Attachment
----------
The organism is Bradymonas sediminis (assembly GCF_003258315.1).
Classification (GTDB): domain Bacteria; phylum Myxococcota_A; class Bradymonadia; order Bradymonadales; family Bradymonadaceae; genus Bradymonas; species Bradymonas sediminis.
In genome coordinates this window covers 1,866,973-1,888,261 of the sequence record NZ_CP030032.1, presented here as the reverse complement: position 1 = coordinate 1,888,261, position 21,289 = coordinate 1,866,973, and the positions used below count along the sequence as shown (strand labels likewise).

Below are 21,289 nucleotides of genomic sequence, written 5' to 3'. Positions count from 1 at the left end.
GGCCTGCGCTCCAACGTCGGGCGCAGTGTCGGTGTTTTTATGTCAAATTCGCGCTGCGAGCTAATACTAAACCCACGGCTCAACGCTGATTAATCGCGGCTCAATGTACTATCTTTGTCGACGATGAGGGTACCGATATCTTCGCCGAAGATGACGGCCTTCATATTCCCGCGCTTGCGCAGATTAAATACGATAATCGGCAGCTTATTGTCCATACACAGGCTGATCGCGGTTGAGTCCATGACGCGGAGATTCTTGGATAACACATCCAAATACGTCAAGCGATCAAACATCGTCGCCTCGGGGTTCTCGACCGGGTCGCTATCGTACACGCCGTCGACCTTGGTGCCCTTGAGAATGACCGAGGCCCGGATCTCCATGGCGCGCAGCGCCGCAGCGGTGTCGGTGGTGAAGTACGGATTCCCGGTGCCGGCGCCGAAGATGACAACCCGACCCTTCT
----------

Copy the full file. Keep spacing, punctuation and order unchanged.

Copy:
The organism is Bradymonas sediminis (assembly GCF_003258315.1).
Classification (GTDB): domain Bacteria; phylum Myxococcota_A; class Bradymonadia; order Bradymonadales; family Bradymonadaceae; genus Bradymonas; species Bradymonas sediminis.
In genome coordinates this window covers 1,866,973-1,888,261 of the sequence record NZ_CP030032.1, presented here as the reverse complement: position 1 = coordinate 1,888,261, position 21,289 = coordinate 1,866,973, and the positions used below count along the sequence as shown (strand labels likewise).

Below are 21,289 nucleotides of genomic sequence, written 5' to 3'. Positions count from 1 at the left end.
GGCCTGCGCTCCAACGTCGGGCGCAGTGTCGGTGTTTTTATGTCAAATTCGCGCTGCGAGCTAATACTAAACCCACGGCTCAACGCTGATTAATCGCGGCTCAATGTACTATCTTTGTCGACGATGAGGGTACCGATATCTTCGCCGAAGATGACGGCCTTCATATTCCCGCGCTTGCGCAGATTAAATACGATAATCGGCAGCTTATTGTCCATACACAGGCTGATCGCGGTTGAGTCCATGACGCGGAGATTCTTGGATAACACATCCAAATACGTCAAGCGATCAAACATCGTCGCCTCGGGGTTCTCGACCGGGTCGCTATCGTACACGCCGTCGACCTTGGTGCCCTTGAGAATGACCGAGGCCCGGATCTCCATGGCGCGCAGCGCCGCAGCGGTGTCGGTGGTGAAGTACGGATTCCCGGTGCCGGCGCCGAAGATGACAACCCGACCCTTCT